Ruben Sarabia-Riquelme, research engineer at UK CAER, works with a carbon fiber spinline. (Photo courtesy Mark Mahan.)
Ruben Sarabia-Riquelme, research engineer at UK CAER, works with a carbon fiber spinline. (Photo courtesy Mark Mahan.)

The University of Kentucky Center for Applied Energy Research (CAER) and the US Department of Energy’s (DOE) Oak Ridge National Laboratory (ORNL) have partnered on a US$10 million project to convert coal into high-value carbon fibers and composites.

This project, entitled ‘C4WARD: Coal Conversion for Carbon Fibers and Composites,’ plans to develop what it calls ‘energy-efficient and cost-effective processes for manufacturing carbon fibers with tunable properties’. It will also look into the challenges associated with coal processing, variability in coal feedstocks, and carbon fiber manufacturing scale up from laboratory to semi-production scale.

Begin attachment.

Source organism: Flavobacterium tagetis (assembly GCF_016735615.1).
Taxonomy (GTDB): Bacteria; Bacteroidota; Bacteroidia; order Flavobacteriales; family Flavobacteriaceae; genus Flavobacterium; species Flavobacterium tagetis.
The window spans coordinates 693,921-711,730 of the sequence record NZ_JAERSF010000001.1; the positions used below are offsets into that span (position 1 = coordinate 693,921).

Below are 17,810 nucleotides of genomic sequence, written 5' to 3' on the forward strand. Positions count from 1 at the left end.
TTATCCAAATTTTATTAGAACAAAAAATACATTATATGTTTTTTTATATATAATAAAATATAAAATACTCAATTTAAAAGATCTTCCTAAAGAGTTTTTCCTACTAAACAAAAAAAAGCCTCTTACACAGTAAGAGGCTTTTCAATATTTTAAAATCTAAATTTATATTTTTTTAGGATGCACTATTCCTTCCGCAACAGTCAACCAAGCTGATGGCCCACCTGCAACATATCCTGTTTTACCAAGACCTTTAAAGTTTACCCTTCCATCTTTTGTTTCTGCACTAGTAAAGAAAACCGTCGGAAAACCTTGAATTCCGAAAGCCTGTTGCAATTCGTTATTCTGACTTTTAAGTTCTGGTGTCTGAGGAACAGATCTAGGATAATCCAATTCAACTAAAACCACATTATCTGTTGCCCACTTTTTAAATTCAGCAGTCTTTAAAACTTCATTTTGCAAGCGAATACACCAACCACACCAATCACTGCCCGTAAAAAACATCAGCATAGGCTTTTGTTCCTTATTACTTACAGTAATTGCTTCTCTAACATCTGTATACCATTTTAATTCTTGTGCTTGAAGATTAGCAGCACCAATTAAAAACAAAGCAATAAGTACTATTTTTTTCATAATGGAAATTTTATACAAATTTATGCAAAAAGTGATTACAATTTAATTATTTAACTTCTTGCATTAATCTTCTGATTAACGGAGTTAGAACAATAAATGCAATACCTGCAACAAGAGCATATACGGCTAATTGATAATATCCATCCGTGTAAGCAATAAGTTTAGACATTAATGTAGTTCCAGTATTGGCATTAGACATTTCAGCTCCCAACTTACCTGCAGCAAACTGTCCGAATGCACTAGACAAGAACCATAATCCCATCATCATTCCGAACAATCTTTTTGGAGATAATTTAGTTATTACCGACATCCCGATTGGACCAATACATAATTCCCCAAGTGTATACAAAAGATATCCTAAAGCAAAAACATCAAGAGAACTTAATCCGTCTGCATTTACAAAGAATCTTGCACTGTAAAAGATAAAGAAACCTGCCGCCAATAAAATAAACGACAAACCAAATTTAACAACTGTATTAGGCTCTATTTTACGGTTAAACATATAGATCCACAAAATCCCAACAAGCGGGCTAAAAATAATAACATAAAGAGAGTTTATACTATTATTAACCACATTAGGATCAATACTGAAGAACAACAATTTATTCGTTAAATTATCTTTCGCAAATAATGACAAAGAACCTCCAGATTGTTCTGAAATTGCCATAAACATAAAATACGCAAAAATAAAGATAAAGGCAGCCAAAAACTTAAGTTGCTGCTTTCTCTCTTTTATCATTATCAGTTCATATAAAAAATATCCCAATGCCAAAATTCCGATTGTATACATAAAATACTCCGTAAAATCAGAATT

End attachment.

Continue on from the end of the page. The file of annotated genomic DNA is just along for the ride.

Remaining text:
‘Coal-to-carbon fiber research shows great promise to positively impact the nation’s sluggish coal industry,’ a press release said. In 2019, US coal production, consumption and employment reached their lowest levels in 40 years, and these trends could persist as coal continues to lose market share to natural gas and renewable generation in the electric power sector, the organizations say.

CAER’s Materials Technologies Group will focus on converting variety of coal feedstocks into carbon fibers and composites, and plans to make laboratory-scale quantities of carbon fiber to develop structure-property relationships between the feed coal material and the resultant carbon fiber to develop processing-structure-properties relationships. ORNL’s role will be to correlate the molecular structure of coal with its processability, identifying improved pitch compositions to fabricate carbon fibers with tunable properties, according to the organizations.

CAER and ORNL will also collaborate to scale up fiber production at the Carbon Fiber Technology Facility (CFTF) at ORNL’s 42,000 ft2 composite facility, focusing on structure property and process optimization. The facility has a capacity of up to 25 tons per year, according to ORNL.

This story uses material from the ORNL, with editorial changes made by Materials Today. The views expressed in this article do not necessarily represent those of Elsevier.